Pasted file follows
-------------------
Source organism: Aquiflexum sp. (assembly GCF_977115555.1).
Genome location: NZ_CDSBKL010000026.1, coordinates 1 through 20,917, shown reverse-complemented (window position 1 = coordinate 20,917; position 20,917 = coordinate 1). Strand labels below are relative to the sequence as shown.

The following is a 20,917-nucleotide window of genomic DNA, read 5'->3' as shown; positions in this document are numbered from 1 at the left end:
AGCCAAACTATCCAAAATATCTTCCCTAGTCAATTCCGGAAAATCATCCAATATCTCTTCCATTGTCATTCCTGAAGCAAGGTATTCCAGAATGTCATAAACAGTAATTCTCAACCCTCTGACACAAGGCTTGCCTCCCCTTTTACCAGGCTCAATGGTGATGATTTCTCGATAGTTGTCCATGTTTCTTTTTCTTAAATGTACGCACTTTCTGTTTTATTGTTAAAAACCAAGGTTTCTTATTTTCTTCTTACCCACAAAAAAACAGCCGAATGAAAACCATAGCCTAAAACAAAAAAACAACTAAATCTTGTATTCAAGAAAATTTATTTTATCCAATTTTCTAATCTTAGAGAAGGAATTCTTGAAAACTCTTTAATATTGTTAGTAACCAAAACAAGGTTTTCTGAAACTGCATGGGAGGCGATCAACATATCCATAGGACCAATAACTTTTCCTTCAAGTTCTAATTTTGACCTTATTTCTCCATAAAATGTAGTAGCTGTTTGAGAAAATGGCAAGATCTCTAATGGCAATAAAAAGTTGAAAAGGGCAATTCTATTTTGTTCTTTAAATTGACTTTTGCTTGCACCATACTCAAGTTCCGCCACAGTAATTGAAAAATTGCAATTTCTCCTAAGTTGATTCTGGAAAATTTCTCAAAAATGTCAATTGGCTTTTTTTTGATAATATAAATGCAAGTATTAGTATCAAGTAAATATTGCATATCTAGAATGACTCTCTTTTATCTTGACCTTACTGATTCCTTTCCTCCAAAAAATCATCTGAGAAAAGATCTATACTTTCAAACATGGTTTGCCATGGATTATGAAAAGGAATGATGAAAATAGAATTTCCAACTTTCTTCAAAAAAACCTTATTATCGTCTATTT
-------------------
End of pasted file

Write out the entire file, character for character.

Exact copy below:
Source organism: Aquiflexum sp. (assembly GCF_977115555.1).
Genome location: NZ_CDSBKL010000026.1, coordinates 1 through 20,917, shown reverse-complemented (window position 1 = coordinate 20,917; position 20,917 = coordinate 1). Strand labels below are relative to the sequence as shown.

The following is a 20,917-nucleotide window of genomic DNA, read 5'->3' as shown; positions in this document are numbered from 1 at the left end:
AGCCAAACTATCCAAAATATCTTCCCTAGTCAATTCCGGAAAATCATCCAATATCTCTTCCATTGTCATTCCTGAAGCAAGGTATTCCAGAATGTCATAAACAGTAATTCTCAACCCTCTGACACAAGGCTTGCCTCCCCTTTTACCAGGCTCAATGGTGATGATTTCTCGATAGTTGTCCATGTTTCTTTTTCTTAAATGTACGCACTTTCTGTTTTATTGTTAAAAACCAAGGTTTCTTATTTTCTTCTTACCCACAAAAAAACAGCCGAATGAAAACCATAGCCTAAAACAAAAAAACAACTAAATCTTGTATTCAAGAAAATTTATTTTATCCAATTTTCTAATCTTAGAGAAGGAATTCTTGAAAACTCTTTAATATTGTTAGTAACCAAAACAAGGTTTTCTGAAACTGCATGGGAGGCGATCAACATATCCATAGGACCAATAACTTTTCCTTCAAGTTCTAATTTTGACCTTATTTCTCCATAAAATGTAGTAGCTGTTTGAGAAAATGGCAAGATCTCTAATGGCAATAAAAAGTTGAAAAGGGCAATTCTATTTTGTTCTTTAAATTGACTTTTGCTTGCACCATACTCAAGTTCCGCCACAGTAATTGAAAAATTGCAATTTCTCCTAAGTTGATTCTGGAAAATTTCTCAAAAATGTCAATTGGCTTTTTTTTGATAATATAAATGCAAGTATTAGTATCAAGTAAATATTGCATATCTAGAATGACTCTCTTTTATCTTGACCTTACTGATTCCTTTCCTCCAAAAAATCATCTGAGAAAAGATCTATACTTTCAAACATGGTTTGCCATGGATTATGAAAAGGAATGATGAAAATAGAATTTCCAACTTTCTTCAAAAAAACCTTATTATCGTCTATTT